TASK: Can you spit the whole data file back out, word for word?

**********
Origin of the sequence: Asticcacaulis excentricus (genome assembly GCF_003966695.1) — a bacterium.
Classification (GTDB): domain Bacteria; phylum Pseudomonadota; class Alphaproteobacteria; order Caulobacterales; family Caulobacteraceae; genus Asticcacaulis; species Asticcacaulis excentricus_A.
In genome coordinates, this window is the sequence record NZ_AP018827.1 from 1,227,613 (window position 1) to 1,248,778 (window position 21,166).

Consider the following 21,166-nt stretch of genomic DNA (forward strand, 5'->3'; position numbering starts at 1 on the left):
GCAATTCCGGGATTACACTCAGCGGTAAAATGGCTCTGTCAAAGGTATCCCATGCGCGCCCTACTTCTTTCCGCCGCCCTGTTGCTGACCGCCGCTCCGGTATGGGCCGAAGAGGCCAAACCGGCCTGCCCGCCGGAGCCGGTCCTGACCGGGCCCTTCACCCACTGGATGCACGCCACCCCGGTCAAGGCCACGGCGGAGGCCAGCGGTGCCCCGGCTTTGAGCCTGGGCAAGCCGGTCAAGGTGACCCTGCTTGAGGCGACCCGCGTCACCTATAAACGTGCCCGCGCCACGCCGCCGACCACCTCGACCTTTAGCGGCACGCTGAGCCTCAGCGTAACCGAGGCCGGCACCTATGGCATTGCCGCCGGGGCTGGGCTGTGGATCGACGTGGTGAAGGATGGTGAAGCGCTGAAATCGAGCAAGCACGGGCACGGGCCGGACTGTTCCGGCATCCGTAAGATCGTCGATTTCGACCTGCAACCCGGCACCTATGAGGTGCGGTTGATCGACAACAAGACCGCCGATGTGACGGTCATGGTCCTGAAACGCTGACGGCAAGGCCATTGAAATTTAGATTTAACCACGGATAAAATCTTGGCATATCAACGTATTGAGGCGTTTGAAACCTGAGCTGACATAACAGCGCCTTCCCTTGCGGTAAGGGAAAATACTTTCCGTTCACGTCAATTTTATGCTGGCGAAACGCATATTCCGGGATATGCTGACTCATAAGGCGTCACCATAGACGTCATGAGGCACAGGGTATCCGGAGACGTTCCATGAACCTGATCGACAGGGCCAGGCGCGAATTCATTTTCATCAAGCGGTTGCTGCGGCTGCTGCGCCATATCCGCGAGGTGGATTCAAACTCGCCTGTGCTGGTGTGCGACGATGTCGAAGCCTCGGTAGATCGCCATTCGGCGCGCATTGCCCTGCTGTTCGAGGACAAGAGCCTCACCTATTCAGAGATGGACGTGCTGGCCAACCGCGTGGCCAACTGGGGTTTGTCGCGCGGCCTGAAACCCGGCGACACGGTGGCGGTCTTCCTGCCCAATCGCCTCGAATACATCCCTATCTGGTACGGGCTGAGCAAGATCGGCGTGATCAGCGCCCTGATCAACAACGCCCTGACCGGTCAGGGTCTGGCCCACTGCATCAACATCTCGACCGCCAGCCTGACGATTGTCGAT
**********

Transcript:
Origin of the sequence: Asticcacaulis excentricus (genome assembly GCF_003966695.1) — a bacterium.
Classification (GTDB): domain Bacteria; phylum Pseudomonadota; class Alphaproteobacteria; order Caulobacterales; family Caulobacteraceae; genus Asticcacaulis; species Asticcacaulis excentricus_A.
In genome coordinates, this window is the sequence record NZ_AP018827.1 from 1,227,613 (window position 1) to 1,248,778 (window position 21,166).

Consider the following 21,166-nt stretch of genomic DNA (forward strand, 5'->3'; position numbering starts at 1 on the left):
GCAATTCCGGGATTACACTCAGCGGTAAAATGGCTCTGTCAAAGGTATCCCATGCGCGCCCTACTTCTTTCCGCCGCCCTGTTGCTGACCGCCGCTCCGGTATGGGCCGAAGAGGCCAAACCGGCCTGCCCGCCGGAGCCGGTCCTGACCGGGCCCTTCACCCACTGGATGCACGCCACCCCGGTCAAGGCCACGGCGGAGGCCAGCGGTGCCCCGGCTTTGAGCCTGGGCAAGCCGGTCAAGGTGACCCTGCTTGAGGCGACCCGCGTCACCTATAAACGTGCCCGCGCCACGCCGCCGACCACCTCGACCTTTAGCGGCACGCTGAGCCTCAGCGTAACCGAGGCCGGCACCTATGGCATTGCCGCCGGGGCTGGGCTGTGGATCGACGTGGTGAAGGATGGTGAAGCGCTGAAATCGAGCAAGCACGGGCACGGGCCGGACTGTTCCGGCATCCGTAAGATCGTCGATTTCGACCTGCAACCCGGCACCTATGAGGTGCGGTTGATCGACAACAAGACCGCCGATGTGACGGTCATGGTCCTGAAACGCTGACGGCAAGGCCATTGAAATTTAGATTTAACCACGGATAAAATCTTGGCATATCAACGTATTGAGGCGTTTGAAACCTGAGCTGACATAACAGCGCCTTCCCTTGCGGTAAGGGAAAATACTTTCCGTTCACGTCAATTTTATGCTGGCGAAACGCATATTCCGGGATATGCTGACTCATAAGGCGTCACCATAGACGTCATGAGGCACAGGGTATCCGGAGACGTTCCATGAACCTGATCGACAGGGCCAGGCGCGAATTCATTTTCATCAAGCGGTTGCTGCGGCTGCTGCGCCATATCCGCGAGGTGGATTCAAACTCGCCTGTGCTGGTGTGCGACGATGTCGAAGCCTCGGTAGATCGCCATTCGGCGCGCATTGCCCTGCTGTTCGAGGACAAGAGCCTCACCTATTCAGAGATGGACGTGCTGGCCAACCGCGTGGCCAACTGGGGTTTGTCGCGCGGCCTGAAACCCGGCGACACGGTGGCGGTCTTCCTGCCCAATCGCCTCGAATACATCCCTATCTGGTACGGGCTGAGCAAGATCGGCGTGATCAGCGCCCTGATCAACAACGCCCTGACCGGTCAGGGTCTGGCCCACTGCATCAACATCTCGACCGCCAGCCTGACGATTGTCGAT